Eco reasons to walk to school

According to the Office for National Statistics, the proportion of children taking a car to school went from 27% to 43% between 1991 and 2008. That might not seem like a lot, but it has a significant impact on our lives and that of our planet. So what can walking to school do for you?

It saves money

Driving means petrol, and petrol means that money comes out of your pocket. The average cost, according to the AA, is 132.18p per litre of petrol and 137.26p for diesel, which can mean a hefty price tag every time you need to fill up at the pump.

To cut costs, driving only when absolutely necessary is the answer, and this includes the school run. Walking doesn’t cost a thing, and walking to school can save you £400 per year on fuel costs.

It’s less harmful on the environment

Almost everything, from growing food to watching a DVD, has a carbon footprint, and one of the biggest footprints is held by road transport. 22% of the UK’s CO2 emissions come from road transport, and the oil industry that fuels those vehicles accounts for 40% of the planet’s global warming emissions (along with coal). Oil is also a finite resource, drilling has many dangers such as pipe leakage, and transporting oil is extremely risky as an oil spill, like the one BP had in 2010, has staggering consequences on the environment. Avoiding using petroleum and petroleum-based products is the best way to help lessen our dependence on oil, and walking is a great step.

Walking has a carbon footprint of zero, and if one person switches road travel of less than 2km to walking, five times a week, they can reduce their carbon footprint by 86kg per year.

It’s better for your health

Obesity is one of our primary health concerns, as it can lead to other problems such as type 2 diabetes, heart disease, and some types of cancer. According to the NHS, 1 out of 7 children can be classified as obese, and according to the organization Living Streets, children who generally travel to school by motorized transport are more likely to be overweight by age five than those who walk or ride a bike.

On average we require 60 minutes of physical activity per day, and walking to school can help both you and your child achieve this goal. Walking to school also instills good habits in your children, which will make them more inclined to be active as adults.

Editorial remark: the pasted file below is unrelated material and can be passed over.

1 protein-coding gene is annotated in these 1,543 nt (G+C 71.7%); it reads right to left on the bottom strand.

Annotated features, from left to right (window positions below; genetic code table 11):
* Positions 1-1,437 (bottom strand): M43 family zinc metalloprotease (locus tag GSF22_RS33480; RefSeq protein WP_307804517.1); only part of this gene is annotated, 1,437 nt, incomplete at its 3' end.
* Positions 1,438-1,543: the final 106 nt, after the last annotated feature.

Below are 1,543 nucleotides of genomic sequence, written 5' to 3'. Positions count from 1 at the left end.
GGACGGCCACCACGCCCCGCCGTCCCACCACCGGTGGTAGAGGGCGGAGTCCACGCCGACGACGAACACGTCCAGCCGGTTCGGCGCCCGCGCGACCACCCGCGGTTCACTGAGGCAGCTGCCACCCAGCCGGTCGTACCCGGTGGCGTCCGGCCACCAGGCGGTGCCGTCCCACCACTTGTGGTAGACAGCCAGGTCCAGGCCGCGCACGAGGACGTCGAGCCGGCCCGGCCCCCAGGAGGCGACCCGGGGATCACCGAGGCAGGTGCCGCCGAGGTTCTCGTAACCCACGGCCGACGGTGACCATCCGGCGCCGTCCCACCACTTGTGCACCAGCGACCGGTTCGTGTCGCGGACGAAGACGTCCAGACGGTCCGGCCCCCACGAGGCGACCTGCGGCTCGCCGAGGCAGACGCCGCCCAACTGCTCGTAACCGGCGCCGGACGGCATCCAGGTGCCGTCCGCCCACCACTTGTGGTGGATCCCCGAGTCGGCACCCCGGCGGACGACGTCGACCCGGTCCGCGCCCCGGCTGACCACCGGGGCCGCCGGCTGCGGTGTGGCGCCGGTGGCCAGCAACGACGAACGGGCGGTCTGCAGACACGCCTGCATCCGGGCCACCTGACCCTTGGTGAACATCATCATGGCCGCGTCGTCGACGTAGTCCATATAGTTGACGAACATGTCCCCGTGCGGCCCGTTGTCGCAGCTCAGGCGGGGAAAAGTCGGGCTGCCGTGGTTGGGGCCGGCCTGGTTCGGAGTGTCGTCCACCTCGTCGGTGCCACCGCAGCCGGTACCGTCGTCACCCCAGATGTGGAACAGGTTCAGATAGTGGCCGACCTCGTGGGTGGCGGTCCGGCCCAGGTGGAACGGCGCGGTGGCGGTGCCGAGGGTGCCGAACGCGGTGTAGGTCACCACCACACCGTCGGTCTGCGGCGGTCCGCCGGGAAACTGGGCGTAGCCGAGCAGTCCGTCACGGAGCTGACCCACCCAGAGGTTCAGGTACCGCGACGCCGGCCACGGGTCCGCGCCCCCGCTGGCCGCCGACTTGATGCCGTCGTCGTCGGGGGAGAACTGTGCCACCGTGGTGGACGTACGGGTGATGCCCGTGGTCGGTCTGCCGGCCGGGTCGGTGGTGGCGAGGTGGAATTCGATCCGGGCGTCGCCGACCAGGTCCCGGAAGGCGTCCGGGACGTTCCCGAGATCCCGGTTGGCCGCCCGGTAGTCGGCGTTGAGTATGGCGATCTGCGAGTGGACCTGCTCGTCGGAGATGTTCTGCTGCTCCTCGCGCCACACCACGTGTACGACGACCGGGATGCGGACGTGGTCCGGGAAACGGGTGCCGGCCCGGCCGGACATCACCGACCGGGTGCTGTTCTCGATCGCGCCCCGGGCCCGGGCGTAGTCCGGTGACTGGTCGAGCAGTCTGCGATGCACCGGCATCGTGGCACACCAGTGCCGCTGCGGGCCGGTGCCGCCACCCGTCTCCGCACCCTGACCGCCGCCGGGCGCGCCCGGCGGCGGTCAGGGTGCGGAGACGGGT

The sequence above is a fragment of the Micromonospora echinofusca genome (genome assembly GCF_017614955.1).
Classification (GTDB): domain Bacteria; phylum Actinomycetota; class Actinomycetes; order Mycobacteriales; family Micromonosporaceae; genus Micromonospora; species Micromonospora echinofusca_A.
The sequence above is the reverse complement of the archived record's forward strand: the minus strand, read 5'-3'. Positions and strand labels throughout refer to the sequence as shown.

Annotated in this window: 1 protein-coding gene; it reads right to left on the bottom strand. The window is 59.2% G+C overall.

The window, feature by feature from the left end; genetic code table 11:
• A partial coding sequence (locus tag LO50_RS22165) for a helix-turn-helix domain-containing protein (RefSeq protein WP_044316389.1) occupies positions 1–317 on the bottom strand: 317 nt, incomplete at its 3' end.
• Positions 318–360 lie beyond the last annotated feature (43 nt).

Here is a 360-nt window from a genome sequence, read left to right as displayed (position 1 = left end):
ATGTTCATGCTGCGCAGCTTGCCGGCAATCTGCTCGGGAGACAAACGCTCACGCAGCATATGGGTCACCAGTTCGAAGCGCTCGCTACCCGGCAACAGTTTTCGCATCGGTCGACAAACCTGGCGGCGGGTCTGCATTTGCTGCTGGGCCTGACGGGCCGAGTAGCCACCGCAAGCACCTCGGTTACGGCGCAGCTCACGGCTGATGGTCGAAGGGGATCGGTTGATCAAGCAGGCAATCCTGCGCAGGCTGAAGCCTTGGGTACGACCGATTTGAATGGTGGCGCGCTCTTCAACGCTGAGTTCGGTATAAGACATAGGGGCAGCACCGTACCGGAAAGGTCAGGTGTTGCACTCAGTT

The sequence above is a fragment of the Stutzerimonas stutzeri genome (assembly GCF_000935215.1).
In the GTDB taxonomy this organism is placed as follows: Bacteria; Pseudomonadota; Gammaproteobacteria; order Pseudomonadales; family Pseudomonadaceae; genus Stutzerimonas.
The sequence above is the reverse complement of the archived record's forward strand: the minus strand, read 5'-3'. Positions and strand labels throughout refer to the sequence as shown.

You get to spend quality time with your child

Safety is a huge issue for parents, and it is a major reason why many choose to drive their children to school. Walking to school with your child ensures that they are safe, and allows for more parent-child bonding. It gives you a chance to chat about their classes, allows you to teach your child road safety skills which will help them to walk securely on their own and develop their independence, as well as improving their social skills.

84% of children who walk to school meet up with friends along the way, which allows them to learn to socialize in settings outside school and the home. It also gives them a greater appreciation of their neighbourhood and of being outdoors, which will hopefully lead to them spending more time in nature and less time in front of the TV!

Photography: Ivy Dawned @Flickr

Comments for 'Eco reasons to walk to school'

2 Responses to Eco reasons to walk to school

  1. elma greer says:

    I guess that number three, it’s better for your health is accurate as long as you don’t get hit by a car. In the US, part of the problem is that there is so much regulation now, restricting building locations, that it is hard to upgrade a home which is located near a school. Many of those properties are designated as historic. Who can afford to do the renovations with all those restrictions? Not young families.

  2. elma greer says:

    Additionally, taxation in cities is through the roof, as cities strive to provide more and more things which probably are not very necessary at all…….and parking is restricted in many places, so families can’t really afford to live in a city environment and would not find it convenient to have anyone visit or anything. So they are all being pushed out to tract housing far from the city and far from school. I think we need to see the government “providing” and “forcing” and “guiding” a little less so that we can make the choices we know are good for us.

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